Similar to her performance on the navigation strategies task, HR performed at a high level on the large-scale route learning task, in line with TD 8 to 9 year-olds on the number of trials taken to learn the route, (t = -. 85, p = .20). She learnt the routes very quickly, in three learning trials, although performance was only marginally superior to that of the WS group and TD 6-7 year-olds (t = -1.41, p = .08, z-cc = -1.44 (CI = -2.08 to -.78) and t = -1.51, p = .07, z-cc = -1.55 (CI = -2.19 to -.88), respectively). HR also produced only one error on learning trials. This was, again, in line with the oldest TD group of 8 to 9 year-olds (t = -. 84, P = .20), and so could be indicative of age-appropriate performance, although was only marginally superior to TD 6 to 7 year-olds (t = - 1.49, p = .08, z-cc = -1.52 (CI = -2.16 to -.86)) and not significantly different from the WS group (t = - 1.04, p = .16), given that some individuals in these groups also performed well on this task. HR was able to recall the location and identity of landmarks on all eight trials for junction landmarks, and on seven out of eight trials for path landmarks. Given that memory for the location and identity of junction landmarks was also at a high level in TD and WS groups, HR did not differ significantly from performance in these groups (TD 6 to 7 years: t = 1.36, p = .09; TD 8 to 9 years: t = 1.24, p = .12, and WS: t = .79, p = .22). HR’s memory for the location and identity of path landmarks however was significantly stronger than the WS group (t = 1.98, p = .03, z-cc = 2.03 (CI = 1.22 to 2.82)), and both TD control groups (TD 6 to 7 years: t = 2.08, P = .03, z-cc = 2.13 (CI = 1.32 to 2.92) and TD 8 to 9 years: t = 1.96, p = .03, z-cc = 2.01 (CI = 1.23 to 2.77)). HR did not show the advantage for junction over path landmarks observed in WS and TD. This could be evidence for a somewhat atypical strategy, but it most likely reflects ceiling performance.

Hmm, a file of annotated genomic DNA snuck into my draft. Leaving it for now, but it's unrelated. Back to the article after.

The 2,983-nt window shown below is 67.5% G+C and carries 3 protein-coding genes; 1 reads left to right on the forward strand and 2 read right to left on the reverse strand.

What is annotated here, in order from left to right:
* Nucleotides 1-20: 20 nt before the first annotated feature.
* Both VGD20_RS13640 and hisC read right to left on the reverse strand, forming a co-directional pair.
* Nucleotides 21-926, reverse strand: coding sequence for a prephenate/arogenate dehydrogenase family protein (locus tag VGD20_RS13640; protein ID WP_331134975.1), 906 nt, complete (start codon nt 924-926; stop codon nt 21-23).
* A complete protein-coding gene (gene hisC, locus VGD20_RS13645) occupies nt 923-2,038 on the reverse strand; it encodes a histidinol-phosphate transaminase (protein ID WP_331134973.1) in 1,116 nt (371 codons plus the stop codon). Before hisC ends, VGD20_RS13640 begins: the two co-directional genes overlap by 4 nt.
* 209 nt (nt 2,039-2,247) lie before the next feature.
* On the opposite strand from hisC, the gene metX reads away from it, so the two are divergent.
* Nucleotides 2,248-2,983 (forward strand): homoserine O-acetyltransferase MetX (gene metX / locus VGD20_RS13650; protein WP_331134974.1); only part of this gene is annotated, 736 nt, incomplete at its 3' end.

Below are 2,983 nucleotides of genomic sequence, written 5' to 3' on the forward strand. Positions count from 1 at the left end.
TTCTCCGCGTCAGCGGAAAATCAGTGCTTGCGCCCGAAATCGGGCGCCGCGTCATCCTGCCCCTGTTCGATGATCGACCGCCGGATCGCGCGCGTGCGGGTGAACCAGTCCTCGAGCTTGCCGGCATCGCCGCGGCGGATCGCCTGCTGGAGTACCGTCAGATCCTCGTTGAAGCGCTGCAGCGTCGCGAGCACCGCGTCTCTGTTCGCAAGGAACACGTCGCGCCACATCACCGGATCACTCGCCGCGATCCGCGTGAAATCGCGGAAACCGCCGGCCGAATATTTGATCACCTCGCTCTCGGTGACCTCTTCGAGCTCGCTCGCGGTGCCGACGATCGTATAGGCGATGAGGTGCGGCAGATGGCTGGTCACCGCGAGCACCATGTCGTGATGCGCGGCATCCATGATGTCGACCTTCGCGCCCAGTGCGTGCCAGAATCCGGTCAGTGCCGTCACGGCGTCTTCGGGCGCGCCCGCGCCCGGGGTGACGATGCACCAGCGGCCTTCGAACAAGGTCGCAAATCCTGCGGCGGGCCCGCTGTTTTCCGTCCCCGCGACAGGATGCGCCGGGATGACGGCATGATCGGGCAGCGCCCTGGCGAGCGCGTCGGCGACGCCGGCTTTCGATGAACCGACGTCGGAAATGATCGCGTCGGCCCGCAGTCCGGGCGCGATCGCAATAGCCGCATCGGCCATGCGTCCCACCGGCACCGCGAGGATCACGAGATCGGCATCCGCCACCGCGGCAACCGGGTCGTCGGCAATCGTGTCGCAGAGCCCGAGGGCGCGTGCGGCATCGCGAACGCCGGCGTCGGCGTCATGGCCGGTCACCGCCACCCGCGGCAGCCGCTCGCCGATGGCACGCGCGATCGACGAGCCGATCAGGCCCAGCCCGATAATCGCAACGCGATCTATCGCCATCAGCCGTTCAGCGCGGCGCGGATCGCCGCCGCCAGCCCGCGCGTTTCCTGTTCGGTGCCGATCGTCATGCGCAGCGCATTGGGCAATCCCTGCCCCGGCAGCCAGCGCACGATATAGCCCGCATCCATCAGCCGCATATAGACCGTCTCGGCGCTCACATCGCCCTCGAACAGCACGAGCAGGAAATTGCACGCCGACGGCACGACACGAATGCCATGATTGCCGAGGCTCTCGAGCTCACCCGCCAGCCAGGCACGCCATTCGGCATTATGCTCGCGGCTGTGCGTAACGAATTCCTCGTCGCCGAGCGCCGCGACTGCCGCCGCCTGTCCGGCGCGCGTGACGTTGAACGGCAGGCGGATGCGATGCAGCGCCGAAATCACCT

Like his performance on the navigation strategies task, JB took a large number of trials to learn the route in this task (ten learning trials) and made fifteen errors, mainly due to the perseveration of errors at the same junctions over consecutive learning trials. Compared to individuals with WS, JB required marginally more trials to learn the route (t = 1.61, p = .06, z-cc = 1.66 (CI = .95 to 2.35)), but did not make significantly more errors (t = .91, p = .19), also due to a large number of perseverative errors in the WS group [30]. Compared to TD groups, however, JB required marginally more trials and made significantly more errors than 6 to 7 year-olds (t = 1.51, p = .07, z-cc = 1.55 (CI = .88 to 2.19) and t = 1.79, p = .04, z-cc = 1.84 (CI = 1.09 to 2.55), respectively), and required significantly more trials and made more errors than 8 to 9 year-olds (t = 3.42, p = .001, z-cc = 3.50 (CI = 2.31 to 4.68) and t = 4.07, p < .001, z-cc = 4.17 (CI = 2.78 to 5.55), respectively).